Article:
Changes in the control of skin blood flow with exercise training

Where do cutaneous vascular adaptations fit in?

Grant H. Simmons, Brett J. Wong, Lacy Marie Alexander, William Lawrence Kenney, Jr.

Research output: Contribution to journalReview article

43 Citations (Scopus)

Abstract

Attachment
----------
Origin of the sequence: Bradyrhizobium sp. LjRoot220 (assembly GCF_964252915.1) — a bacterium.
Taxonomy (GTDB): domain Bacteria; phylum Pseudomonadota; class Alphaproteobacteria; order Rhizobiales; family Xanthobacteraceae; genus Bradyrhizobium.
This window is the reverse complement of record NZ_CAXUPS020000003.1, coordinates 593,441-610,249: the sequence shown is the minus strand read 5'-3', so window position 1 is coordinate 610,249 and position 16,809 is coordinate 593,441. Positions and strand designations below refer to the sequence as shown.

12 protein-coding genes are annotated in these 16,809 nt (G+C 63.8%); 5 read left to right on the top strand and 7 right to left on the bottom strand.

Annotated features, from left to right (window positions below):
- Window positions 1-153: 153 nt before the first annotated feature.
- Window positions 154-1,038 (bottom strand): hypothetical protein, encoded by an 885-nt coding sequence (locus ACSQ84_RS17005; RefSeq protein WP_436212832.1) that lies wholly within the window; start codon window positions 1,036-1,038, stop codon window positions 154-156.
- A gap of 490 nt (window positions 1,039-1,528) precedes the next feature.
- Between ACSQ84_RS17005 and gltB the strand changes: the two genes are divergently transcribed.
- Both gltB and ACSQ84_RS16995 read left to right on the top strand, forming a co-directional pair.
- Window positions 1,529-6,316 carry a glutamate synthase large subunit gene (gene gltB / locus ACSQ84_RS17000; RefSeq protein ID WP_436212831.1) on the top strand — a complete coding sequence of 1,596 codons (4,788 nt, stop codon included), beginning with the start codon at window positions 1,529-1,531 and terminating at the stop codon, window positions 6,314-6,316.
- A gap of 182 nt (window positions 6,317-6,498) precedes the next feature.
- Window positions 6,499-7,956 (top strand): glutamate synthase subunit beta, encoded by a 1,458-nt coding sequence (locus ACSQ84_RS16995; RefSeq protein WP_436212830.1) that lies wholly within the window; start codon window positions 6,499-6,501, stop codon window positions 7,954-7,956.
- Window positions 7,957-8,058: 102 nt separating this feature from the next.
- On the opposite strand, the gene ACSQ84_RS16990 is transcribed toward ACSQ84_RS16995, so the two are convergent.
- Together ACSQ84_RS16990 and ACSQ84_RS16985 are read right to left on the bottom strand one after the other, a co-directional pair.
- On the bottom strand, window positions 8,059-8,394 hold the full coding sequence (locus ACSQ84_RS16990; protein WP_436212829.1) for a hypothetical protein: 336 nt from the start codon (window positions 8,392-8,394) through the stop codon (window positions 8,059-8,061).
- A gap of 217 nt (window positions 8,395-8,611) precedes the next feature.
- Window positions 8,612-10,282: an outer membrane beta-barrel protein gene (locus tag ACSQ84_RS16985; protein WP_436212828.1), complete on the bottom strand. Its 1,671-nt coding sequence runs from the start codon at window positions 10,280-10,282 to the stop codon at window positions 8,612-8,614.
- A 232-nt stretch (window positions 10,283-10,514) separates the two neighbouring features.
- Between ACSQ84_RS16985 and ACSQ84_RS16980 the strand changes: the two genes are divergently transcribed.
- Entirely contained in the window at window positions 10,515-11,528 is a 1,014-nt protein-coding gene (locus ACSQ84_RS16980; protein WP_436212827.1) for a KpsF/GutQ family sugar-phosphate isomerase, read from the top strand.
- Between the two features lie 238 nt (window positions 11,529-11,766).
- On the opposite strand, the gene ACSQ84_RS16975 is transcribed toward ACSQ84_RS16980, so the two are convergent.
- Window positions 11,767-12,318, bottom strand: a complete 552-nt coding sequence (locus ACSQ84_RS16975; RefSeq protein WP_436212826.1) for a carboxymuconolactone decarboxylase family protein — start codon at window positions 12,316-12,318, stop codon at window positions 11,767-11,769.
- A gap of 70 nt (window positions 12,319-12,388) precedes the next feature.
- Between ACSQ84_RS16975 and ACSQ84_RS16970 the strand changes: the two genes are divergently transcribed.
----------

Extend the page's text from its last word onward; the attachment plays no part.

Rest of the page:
Heat is the most abundant byproduct of cellular metabolism. As such, dynamic exercise in which a significant percentage of muscle mass is engaged generates thermoregulatory demands that are met in part by increases in skin blood flow. Increased skin blood flow during exercise adds to the demands on cardiac output and confers additional circulatory strain beyond that associated with perfusion of active muscle alone. Endurance exercise training results in a number of physiological adaptations which ultimately reduce circulatory strain and shift thermoregulatory control of skin blood flow to higher levels of blood flow for a given core temperature. In addition, exercise training induces peripheral vascular adaptations within the cutaneous microvasculature indicative of enhanced endothelium-dependent vasomotor function. However, it is not currently clear how (or if) these local vascular adaptations contribute to the beneficial changes in thermoregulatory control of skin blood flow following exercise training. The purpose of this Hot Topic Review is to synthesize the literature pertaining to exercise training-mediated changes in cutaneous microvascular reactivity and thermoregulatory control of skin blood flow. In addition, we address mechanisms driving changes in cutaneous microvascular reactivity and thermoregulatory control of skin blood flow, and pose the question: what (if any) is the functional role of increased cutaneous microvascular reactivity following exercise training?.